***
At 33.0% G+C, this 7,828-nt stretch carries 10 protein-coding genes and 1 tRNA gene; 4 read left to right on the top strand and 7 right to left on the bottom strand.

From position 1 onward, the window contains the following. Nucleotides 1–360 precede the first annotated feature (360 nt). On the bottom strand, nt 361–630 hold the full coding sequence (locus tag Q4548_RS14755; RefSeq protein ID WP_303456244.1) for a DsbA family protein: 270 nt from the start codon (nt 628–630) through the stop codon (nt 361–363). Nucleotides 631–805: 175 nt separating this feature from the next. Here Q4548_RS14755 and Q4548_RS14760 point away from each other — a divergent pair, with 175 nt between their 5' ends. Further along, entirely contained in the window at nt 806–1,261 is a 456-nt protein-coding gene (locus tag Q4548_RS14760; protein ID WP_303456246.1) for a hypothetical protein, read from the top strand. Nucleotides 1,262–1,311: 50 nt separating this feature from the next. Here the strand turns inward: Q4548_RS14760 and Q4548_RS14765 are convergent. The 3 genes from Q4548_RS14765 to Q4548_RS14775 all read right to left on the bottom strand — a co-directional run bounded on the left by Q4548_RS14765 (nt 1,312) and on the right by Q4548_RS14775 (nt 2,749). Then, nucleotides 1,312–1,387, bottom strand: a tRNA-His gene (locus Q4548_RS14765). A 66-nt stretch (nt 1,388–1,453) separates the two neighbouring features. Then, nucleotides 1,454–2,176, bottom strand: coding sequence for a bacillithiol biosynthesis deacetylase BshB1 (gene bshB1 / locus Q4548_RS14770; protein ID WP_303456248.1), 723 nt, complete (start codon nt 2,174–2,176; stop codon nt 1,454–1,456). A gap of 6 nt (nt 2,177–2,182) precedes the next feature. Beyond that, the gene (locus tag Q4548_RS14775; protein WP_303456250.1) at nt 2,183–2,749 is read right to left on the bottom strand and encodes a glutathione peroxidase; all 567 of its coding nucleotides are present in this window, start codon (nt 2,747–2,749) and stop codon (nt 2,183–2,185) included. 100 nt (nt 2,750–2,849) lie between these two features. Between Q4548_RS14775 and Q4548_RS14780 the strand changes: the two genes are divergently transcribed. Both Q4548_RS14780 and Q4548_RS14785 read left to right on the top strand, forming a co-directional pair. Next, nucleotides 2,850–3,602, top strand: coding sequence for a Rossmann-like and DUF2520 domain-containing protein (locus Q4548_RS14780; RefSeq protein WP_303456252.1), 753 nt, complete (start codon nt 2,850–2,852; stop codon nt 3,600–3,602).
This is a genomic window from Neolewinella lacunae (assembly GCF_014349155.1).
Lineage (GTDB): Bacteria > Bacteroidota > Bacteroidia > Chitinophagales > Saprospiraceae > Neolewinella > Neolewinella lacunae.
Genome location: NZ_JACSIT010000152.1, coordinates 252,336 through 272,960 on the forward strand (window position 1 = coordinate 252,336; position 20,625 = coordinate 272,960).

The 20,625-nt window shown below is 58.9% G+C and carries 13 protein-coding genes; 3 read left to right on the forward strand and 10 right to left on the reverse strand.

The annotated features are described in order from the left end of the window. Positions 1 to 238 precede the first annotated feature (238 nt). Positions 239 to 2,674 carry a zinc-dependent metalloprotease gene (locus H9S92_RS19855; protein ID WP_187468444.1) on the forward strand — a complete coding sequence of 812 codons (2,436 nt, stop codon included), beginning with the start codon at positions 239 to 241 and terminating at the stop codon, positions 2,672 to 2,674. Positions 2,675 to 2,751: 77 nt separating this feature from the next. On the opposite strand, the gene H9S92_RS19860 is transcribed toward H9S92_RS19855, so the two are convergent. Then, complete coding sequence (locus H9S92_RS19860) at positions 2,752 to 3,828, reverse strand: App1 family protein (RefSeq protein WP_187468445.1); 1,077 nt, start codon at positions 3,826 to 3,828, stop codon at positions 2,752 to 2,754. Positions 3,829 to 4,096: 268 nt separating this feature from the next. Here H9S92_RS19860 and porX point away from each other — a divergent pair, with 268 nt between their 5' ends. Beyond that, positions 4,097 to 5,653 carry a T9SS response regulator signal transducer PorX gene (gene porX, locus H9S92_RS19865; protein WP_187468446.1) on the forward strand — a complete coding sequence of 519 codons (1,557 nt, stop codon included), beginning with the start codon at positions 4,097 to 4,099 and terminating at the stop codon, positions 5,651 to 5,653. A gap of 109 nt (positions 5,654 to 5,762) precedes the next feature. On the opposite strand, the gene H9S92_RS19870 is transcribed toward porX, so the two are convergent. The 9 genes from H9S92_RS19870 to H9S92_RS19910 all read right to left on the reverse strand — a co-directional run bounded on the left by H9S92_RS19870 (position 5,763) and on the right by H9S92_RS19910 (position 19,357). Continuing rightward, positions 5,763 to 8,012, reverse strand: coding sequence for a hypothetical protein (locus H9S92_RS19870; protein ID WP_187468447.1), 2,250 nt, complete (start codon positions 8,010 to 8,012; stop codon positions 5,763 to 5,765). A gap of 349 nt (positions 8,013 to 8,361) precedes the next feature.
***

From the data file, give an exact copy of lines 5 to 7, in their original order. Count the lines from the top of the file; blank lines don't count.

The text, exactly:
Genome location: NZ_JACSIT010000152.1, coordinates 252,336 through 272,960 on the forward strand (window position 1 = coordinate 252,336; position 20,625 = coordinate 272,960).

The 20,625-nt window shown below is 58.9% G+C and carries 13 protein-coding genes; 3 read left to right on the forward strand and 10 right to left on the reverse strand.

The annotated features are described in order from the left end of the window. Positions 1 to 238 precede the first annotated feature (238 nt). Positions 239 to 2,674 carry a zinc-dependent metalloprotease gene (locus H9S92_RS19855; protein ID WP_187468444.1) on the forward strand — a complete coding sequence of 812 codons (2,436 nt, stop codon included), beginning with the start codon at positions 239 to 241 and terminating at the stop codon, positions 2,672 to 2,674. Positions 2,675 to 2,751: 77 nt separating this feature from the next. On the opposite strand, the gene H9S92_RS19860 is transcribed toward H9S92_RS19855, so the two are convergent. Then, complete coding sequence (locus H9S92_RS19860) at positions 2,752 to 3,828, reverse strand: App1 family protein (RefSeq protein WP_187468445.1); 1,077 nt, start codon at positions 3,826 to 3,828, stop codon at positions 2,752 to 2,754. Positions 3,829 to 4,096: 268 nt separating this feature from the next. Here H9S92_RS19860 and porX point away from each other — a divergent pair, with 268 nt between their 5' ends. Beyond that, positions 4,097 to 5,653 carry a T9SS response regulator signal transducer PorX gene (gene porX, locus H9S92_RS19865; protein WP_187468446.1) on the forward strand — a complete coding sequence of 519 codons (1,557 nt, stop codon included), beginning with the start codon at positions 4,097 to 4,099 and terminating at the stop codon, positions 5,651 to 5,653. A gap of 109 nt (positions 5,654 to 5,762) precedes the next feature. On the opposite strand, the gene H9S92_RS19870 is transcribed toward porX, so the two are convergent. The 9 genes from H9S92_RS19870 to H9S92_RS19910 all read right to left on the reverse strand — a co-directional run bounded on the left by H9S92_RS19870 (position 5,763) and on the right by H9S92_RS19910 (position 19,357). Continuing rightward, positions 5,763 to 8,012, reverse strand: coding sequence for a hypothetical protein (locus H9S92_RS19870; protein ID WP_187468447.1), 2,250 nt, complete (start codon positions 8,010 to 8,012; stop codon positions 5,763 to 5,765). A gap of 349 nt (positions 8,013 to 8,361) precedes the next feature.